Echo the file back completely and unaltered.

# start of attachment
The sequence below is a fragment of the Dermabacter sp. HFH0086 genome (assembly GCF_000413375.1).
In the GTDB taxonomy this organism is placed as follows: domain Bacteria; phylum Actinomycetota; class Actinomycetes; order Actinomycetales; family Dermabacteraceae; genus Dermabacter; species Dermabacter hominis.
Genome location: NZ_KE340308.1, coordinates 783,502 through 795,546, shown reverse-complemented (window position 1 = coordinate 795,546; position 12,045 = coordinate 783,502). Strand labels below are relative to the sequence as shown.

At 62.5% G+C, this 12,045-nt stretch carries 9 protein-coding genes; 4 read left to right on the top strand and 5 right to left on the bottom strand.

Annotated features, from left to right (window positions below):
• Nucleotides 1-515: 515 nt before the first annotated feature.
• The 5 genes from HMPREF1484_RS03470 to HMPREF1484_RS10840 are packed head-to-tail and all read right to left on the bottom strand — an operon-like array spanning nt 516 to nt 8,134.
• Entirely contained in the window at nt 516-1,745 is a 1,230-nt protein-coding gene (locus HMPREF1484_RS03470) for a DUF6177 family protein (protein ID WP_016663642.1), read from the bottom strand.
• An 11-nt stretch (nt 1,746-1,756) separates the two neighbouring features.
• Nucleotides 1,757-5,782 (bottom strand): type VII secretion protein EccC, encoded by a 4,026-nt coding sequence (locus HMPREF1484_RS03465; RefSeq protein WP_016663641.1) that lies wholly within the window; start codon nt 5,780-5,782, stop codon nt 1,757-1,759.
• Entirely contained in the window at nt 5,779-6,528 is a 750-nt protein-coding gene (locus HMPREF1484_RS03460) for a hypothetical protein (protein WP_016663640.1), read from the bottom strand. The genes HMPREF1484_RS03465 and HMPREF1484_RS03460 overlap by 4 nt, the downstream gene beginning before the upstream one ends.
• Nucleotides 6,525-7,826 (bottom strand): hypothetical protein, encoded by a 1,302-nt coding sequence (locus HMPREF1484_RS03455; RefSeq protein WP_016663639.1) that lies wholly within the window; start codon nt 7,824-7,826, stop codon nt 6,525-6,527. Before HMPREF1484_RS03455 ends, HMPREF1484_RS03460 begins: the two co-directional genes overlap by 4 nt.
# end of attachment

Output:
The sequence below is a fragment of the Dermabacter sp. HFH0086 genome (assembly GCF_000413375.1).
In the GTDB taxonomy this organism is placed as follows: domain Bacteria; phylum Actinomycetota; class Actinomycetes; order Actinomycetales; family Dermabacteraceae; genus Dermabacter; species Dermabacter hominis.
Genome location: NZ_KE340308.1, coordinates 783,502 through 795,546, shown reverse-complemented (window position 1 = coordinate 795,546; position 12,045 = coordinate 783,502). Strand labels below are relative to the sequence as shown.

At 62.5% G+C, this 12,045-nt stretch carries 9 protein-coding genes; 4 read left to right on the top strand and 5 right to left on the bottom strand.

Annotated features, from left to right (window positions below):
• Nucleotides 1-515: 515 nt before the first annotated feature.
• The 5 genes from HMPREF1484_RS03470 to HMPREF1484_RS10840 are packed head-to-tail and all read right to left on the bottom strand — an operon-like array spanning nt 516 to nt 8,134.
• Entirely contained in the window at nt 516-1,745 is a 1,230-nt protein-coding gene (locus HMPREF1484_RS03470) for a DUF6177 family protein (protein ID WP_016663642.1), read from the bottom strand.
• An 11-nt stretch (nt 1,746-1,756) separates the two neighbouring features.
• Nucleotides 1,757-5,782 (bottom strand): type VII secretion protein EccC, encoded by a 4,026-nt coding sequence (locus HMPREF1484_RS03465; RefSeq protein WP_016663641.1) that lies wholly within the window; start codon nt 5,780-5,782, stop codon nt 1,757-1,759.
• Entirely contained in the window at nt 5,779-6,528 is a 750-nt protein-coding gene (locus HMPREF1484_RS03460) for a hypothetical protein (protein WP_016663640.1), read from the bottom strand. The genes HMPREF1484_RS03465 and HMPREF1484_RS03460 overlap by 4 nt, the downstream gene beginning before the upstream one ends.
• Nucleotides 6,525-7,826 (bottom strand): hypothetical protein, encoded by a 1,302-nt coding sequence (locus HMPREF1484_RS03455; RefSeq protein WP_016663639.1) that lies wholly within the window; start codon nt 7,824-7,826, stop codon nt 6,525-6,527. Before HMPREF1484_RS03455 ends, HMPREF1484_RS03460 begins: the two co-directional genes overlap by 4 nt.